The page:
Michael Andersen has a short but critically important piece about how Calgary, Alberta is having success testing out a greatly-expanded cycling network:
When we wrote in February that this unlikely Alberta oiltown could be the best bike city on the Great Plains by 2018, we didn't expect things to come together so fast. But thanks to an enthusiastic mayor, committed city staff and a relentless campaign by advocacy group Bike Calgary, they have.
Cheered on by Calgarians for Cycle Tracks, which started as a five-person advocacy team but swelled to 30 and attracted 1,500 Facebook followers in four weeks, Calgary's city council on Monday voted 8-7 to put $7.5 million into a one-year pilot of three new protected bike lanes, plus a stub of a fourth, that will lattice through the business district starting next spring. They'll be joining the existing protected bike lane on 7th Street and a possible future project on 8th Street.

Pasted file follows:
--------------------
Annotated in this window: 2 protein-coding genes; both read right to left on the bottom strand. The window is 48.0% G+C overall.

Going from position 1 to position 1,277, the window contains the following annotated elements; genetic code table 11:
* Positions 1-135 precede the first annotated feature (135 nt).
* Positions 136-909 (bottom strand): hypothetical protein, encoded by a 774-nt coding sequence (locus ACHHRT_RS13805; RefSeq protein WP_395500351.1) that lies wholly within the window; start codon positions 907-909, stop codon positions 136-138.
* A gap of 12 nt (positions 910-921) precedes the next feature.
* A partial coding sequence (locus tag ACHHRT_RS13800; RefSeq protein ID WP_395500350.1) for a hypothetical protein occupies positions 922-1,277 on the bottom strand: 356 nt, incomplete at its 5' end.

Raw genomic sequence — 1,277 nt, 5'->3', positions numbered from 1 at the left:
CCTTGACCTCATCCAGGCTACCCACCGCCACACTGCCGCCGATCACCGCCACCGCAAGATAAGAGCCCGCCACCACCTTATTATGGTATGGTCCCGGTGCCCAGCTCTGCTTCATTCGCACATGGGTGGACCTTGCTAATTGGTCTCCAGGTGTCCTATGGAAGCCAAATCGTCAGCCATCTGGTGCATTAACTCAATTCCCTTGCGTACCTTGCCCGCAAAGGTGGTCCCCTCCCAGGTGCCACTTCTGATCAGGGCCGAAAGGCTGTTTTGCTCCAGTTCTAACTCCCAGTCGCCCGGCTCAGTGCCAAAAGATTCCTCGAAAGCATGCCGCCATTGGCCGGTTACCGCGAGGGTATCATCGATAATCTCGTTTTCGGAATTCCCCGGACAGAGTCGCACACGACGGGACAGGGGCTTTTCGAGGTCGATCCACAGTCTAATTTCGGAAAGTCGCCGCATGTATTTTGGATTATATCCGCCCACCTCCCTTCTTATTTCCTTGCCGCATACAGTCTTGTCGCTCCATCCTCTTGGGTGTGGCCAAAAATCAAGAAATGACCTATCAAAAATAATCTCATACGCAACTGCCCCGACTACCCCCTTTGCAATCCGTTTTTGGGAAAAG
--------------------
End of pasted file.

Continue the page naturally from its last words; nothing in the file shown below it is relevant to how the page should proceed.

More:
The keys: Use pilot projects, do it cheaply so you can cover more ground, and involve a diverse community. The whole piece is worth a read.
By way of comparison, the price tag to complete the three new protected bike lanes is about what it costs to build half a mile to a mile of a typical 4-lane divided road.
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